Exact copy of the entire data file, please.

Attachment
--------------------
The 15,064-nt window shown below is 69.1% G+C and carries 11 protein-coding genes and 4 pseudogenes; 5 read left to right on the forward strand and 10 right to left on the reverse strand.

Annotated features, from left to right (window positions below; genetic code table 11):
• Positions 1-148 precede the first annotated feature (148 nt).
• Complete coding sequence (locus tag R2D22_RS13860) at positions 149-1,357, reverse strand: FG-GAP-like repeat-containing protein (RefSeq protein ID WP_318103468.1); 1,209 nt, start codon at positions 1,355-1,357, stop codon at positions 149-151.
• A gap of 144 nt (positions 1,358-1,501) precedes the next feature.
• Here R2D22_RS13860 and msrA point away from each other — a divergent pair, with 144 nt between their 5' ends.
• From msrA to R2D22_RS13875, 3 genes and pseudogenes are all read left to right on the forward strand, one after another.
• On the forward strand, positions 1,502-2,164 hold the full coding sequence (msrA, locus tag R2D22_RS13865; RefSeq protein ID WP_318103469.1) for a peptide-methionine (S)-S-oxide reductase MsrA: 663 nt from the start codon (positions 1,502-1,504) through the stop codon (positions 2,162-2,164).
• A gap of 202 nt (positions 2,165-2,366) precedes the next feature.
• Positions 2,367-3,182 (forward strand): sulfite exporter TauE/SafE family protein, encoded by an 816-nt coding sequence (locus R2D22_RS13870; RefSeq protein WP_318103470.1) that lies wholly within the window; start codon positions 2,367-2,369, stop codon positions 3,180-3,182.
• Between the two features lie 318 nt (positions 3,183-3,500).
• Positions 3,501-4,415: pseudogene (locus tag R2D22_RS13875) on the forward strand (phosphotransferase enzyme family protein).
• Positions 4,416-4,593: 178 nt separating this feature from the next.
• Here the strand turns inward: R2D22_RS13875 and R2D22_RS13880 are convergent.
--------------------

The 15,064-nt window shown below is 69.1% G+C and carries 11 protein-coding genes and 4 pseudogenes; 5 read left to right on the forward strand and 10 right to left on the reverse strand.

Annotated features, from left to right (window positions below; genetic code table 11):
• Positions 1-148 precede the first annotated feature (148 nt).
• Complete coding sequence (locus tag R2D22_RS13860) at positions 149-1,357, reverse strand: FG-GAP-like repeat-containing protein (RefSeq protein ID WP_318103468.1); 1,209 nt, start codon at positions 1,355-1,357, stop codon at positions 149-151.
• A gap of 144 nt (positions 1,358-1,501) precedes the next feature.
• Here R2D22_RS13860 and msrA point away from each other — a divergent pair, with 144 nt between their 5' ends.
• From msrA to R2D22_RS13875, 3 genes and pseudogenes are all read left to right on the forward strand, one after another.
• On the forward strand, positions 1,502-2,164 hold the full coding sequence (msrA, locus tag R2D22_RS13865; RefSeq protein ID WP_318103469.1) for a peptide-methionine (S)-S-oxide reductase MsrA: 663 nt from the start codon (positions 1,502-1,504) through the stop codon (positions 2,162-2,164).
• A gap of 202 nt (positions 2,165-2,366) precedes the next feature.
• Positions 2,367-3,182 (forward strand): sulfite exporter TauE/SafE family protein, encoded by an 816-nt coding sequence (locus R2D22_RS13870; RefSeq protein WP_318103470.1) that lies wholly within the window; start codon positions 2,367-2,369, stop codon positions 3,180-3,182.
• Between the two features lie 318 nt (positions 3,183-3,500).
• Positions 3,501-4,415: pseudogene (locus tag R2D22_RS13875) on the forward strand (phosphotransferase enzyme family protein).
• Positions 4,416-4,593: 178 nt separating this feature from the next.
• Here the strand turns inward: R2D22_RS13875 and R2D22_RS13880 are convergent.